Why draw the line?

Internationally and at home Canada has prided itself with a reputation. Canada was among the first to impose sanctions against the apartheid regime in South Africa, has been there to help when disaster strikes such as the earthquake in Haiti, and has sent Peacekeepers to war torn countries to protect the vulnerable and encourage and restore democracy. From our banking system to our health care system to our hockey teams, others look to us as a model.

Today, this reputation is being undermined by the oil companies extracting dirty oil from the Alberta tar sands. These companies, along with some government officials, are aggressively expanding the tar sands and pushing Canada’s oil on the world and blocking effective, smart policies to fight global warming in Canada, the United States, and Europe. All the while, Canada’s wilderness and wildlife, clean air and fresh water are being contaminated and destroyed.  Pipelines across the United States and Canada carrying tar sands also pose major risks to the ocean, lakes and rivers, lands and wildlife. Burning tar sands oil creates more carbon pollution than conventional oil.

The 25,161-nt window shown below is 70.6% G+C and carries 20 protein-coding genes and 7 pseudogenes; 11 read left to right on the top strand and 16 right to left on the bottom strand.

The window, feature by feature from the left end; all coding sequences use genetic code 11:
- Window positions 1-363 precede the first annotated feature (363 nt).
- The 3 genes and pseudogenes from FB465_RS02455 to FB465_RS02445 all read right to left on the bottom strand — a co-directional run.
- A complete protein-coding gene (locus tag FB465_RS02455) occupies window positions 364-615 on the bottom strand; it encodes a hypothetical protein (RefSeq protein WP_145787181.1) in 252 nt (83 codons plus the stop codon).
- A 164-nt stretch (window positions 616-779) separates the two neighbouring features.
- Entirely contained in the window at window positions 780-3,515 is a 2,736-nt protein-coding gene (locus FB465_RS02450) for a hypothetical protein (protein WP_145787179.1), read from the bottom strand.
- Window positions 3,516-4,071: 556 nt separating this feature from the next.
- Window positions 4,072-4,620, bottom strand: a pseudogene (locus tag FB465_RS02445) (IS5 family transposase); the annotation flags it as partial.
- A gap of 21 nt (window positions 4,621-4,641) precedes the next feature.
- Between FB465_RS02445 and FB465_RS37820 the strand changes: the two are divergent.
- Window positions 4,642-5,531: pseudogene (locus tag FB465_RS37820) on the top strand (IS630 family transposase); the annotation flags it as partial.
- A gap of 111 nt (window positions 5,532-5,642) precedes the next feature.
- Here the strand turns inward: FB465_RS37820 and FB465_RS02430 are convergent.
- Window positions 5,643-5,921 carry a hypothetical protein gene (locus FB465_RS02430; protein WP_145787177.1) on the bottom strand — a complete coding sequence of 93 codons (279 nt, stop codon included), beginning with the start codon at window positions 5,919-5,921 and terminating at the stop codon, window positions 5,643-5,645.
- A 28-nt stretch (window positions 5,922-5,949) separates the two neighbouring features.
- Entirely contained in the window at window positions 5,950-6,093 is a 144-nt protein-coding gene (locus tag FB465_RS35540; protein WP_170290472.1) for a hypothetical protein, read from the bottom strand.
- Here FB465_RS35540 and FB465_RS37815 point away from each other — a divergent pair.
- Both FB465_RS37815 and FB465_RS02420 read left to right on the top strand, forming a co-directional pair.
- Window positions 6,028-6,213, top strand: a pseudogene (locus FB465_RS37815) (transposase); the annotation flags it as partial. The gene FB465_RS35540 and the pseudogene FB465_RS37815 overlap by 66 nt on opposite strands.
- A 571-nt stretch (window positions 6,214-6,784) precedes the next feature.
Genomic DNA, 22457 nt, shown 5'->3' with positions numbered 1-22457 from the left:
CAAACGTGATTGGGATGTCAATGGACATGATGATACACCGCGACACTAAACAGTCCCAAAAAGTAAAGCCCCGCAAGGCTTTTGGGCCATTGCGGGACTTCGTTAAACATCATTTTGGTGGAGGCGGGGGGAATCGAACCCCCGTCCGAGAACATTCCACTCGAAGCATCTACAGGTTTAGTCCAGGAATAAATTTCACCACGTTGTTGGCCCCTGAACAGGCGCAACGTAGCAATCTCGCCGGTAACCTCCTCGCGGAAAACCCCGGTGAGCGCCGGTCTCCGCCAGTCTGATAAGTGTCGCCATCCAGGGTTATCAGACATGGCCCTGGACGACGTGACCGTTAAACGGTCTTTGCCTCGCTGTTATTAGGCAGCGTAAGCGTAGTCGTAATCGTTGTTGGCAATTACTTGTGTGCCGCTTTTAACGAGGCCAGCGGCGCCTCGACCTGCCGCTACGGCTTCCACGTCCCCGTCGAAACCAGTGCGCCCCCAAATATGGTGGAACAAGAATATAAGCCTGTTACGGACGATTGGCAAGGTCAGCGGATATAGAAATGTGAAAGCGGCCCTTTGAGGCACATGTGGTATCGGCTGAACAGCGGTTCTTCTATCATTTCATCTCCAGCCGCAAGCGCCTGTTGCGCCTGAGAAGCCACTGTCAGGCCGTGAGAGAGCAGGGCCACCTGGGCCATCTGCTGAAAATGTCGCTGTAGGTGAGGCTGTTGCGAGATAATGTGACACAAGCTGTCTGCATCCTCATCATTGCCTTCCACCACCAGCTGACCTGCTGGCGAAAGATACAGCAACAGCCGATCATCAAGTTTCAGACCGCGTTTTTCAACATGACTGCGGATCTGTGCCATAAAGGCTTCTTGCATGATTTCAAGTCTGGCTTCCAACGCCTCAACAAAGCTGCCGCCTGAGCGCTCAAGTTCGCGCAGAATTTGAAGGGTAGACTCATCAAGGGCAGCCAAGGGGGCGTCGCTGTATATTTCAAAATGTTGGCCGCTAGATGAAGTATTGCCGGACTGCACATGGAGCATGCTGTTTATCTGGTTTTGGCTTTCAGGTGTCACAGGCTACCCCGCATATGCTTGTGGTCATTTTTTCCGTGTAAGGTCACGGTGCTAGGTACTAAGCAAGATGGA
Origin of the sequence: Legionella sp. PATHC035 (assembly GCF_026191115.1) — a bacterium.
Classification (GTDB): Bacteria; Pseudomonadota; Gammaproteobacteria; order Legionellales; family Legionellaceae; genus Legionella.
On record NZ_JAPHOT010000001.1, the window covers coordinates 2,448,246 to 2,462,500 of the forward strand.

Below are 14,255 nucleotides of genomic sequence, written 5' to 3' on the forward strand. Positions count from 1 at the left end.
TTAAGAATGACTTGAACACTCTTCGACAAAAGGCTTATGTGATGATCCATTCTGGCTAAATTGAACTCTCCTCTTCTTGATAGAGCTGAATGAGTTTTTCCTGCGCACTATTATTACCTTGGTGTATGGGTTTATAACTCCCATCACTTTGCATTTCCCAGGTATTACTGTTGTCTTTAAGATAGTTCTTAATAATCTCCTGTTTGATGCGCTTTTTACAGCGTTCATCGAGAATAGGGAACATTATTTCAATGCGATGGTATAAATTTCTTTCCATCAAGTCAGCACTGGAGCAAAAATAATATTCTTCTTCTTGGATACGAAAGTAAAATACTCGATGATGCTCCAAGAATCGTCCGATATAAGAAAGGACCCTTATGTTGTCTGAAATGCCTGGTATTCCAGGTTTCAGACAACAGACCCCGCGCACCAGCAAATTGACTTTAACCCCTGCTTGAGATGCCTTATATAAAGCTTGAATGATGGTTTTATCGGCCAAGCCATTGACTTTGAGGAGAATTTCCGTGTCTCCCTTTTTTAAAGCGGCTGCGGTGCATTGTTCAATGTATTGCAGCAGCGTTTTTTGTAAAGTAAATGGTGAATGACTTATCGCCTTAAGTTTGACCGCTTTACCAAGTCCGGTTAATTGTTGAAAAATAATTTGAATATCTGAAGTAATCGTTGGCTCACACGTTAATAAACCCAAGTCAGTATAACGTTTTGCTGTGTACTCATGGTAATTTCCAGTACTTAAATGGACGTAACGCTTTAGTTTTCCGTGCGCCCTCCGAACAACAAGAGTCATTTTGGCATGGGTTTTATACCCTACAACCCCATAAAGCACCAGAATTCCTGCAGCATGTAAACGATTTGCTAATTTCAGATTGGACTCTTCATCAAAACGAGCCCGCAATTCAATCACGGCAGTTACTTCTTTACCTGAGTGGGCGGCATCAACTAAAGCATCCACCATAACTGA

The time has come to draw the line

While countries like Denmark are planning their transition away from fossil fuels and building low carbon economies, Canada’s economy is increasingly dependent on the ability to export oil from the tar sands. At the same time, exporting tar sands oil to countries such as the United States increases American dependence on oil – a step backwards.

The increasing dependence on oil to drive the Canadian economy is a shortsighted plan that could hurt or inhibit other sectors (including clean energy) and makes Canada more vulnerable to the volatility of global oil prices.

Whether you define yourself as First Nations, Quebecois, Canadian, American, or a citizen of the world, the time has come to take a stand and draw the line on tar sands.